Money laundering activity remains a threat to Ireland's reputation as a financial centre and is benefiting criminal gangs, a new report states today.
The report from business advisory group Grant Thornton says that the level of money laundering here is estimated to be at least €3 billion.
Laundering hits the economy through the loss of government revenue from tax on fuel, alcohol and tobacco and the cost of enforcement of legislation through money spent on policing and regulatory bodies.
The report builds on a similar study last year which found that illicit trade in the retail sector was costing the Irish economy as much as €1.48 billion a year.
Continued weak penalties means that losses have increased 3% in this year's estimate to €1.53 billion.
The research shows that 77% of consumers said it was "easy" to buy illegal cigarettes, while one in three consumers have knowingly acquired a pirated product. 74% of retailers believe organised crime is involved in money laundering while 72% of retailers believe the Government's response to the threat of illicit trade has been too weak.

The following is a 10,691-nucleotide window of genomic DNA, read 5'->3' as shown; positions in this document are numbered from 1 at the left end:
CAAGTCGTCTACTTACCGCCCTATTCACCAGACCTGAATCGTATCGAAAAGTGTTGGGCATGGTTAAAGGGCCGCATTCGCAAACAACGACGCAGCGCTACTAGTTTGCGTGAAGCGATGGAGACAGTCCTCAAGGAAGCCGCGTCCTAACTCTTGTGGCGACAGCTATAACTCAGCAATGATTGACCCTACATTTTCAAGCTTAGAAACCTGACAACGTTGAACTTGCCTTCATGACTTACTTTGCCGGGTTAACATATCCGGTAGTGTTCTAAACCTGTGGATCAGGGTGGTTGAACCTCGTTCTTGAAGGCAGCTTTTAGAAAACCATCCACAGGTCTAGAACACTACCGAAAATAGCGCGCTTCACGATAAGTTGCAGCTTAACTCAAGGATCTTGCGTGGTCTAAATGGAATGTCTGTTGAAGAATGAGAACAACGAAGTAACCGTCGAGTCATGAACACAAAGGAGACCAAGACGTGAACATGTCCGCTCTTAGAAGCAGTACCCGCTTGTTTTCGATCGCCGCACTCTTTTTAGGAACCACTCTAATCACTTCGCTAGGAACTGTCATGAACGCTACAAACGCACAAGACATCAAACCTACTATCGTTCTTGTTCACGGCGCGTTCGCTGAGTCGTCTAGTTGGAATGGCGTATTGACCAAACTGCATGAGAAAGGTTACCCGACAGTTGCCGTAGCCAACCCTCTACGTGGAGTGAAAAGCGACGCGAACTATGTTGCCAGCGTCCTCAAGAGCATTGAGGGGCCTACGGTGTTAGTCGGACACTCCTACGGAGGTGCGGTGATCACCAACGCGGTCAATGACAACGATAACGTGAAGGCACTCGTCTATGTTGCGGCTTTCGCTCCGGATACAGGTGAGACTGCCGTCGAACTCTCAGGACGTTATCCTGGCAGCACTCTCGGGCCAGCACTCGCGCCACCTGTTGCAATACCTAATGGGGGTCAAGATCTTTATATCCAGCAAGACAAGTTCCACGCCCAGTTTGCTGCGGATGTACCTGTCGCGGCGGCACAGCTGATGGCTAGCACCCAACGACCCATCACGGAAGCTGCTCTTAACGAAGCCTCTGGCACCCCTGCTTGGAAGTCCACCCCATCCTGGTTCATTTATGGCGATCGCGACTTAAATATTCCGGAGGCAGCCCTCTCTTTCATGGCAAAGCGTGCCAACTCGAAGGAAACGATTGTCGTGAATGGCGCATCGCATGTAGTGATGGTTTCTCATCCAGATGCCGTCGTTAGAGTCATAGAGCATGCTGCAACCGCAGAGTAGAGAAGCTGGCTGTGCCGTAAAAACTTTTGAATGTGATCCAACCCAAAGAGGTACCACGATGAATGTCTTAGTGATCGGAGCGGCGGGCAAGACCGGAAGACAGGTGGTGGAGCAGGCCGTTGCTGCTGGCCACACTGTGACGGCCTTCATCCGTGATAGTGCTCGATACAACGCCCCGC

The report said that defending the intellectual property rights that underpin industries like the entertainment and pharmaceutical sectors should be at the heart of the Government's reform strategy. It also stated that recent proposals to remove all branding from cigarette packets could potentially send a negative signal about the country's commitment to IP rights protection.
"Digital piracy of movies, production of counterfeit CDs, smuggling of illicit tobacco and alcohol are all examples of IP abuse that hurt the Irish economy," commented the report's author Brendan Foster.
"With Ireland’s high dependence on IP intensive industries, a strong national framework of IP protection is vital," he stated.
He said a committee should be established with both industry and state interests which would have direct responsibility for tackling the issue of illicit trade and IP protection.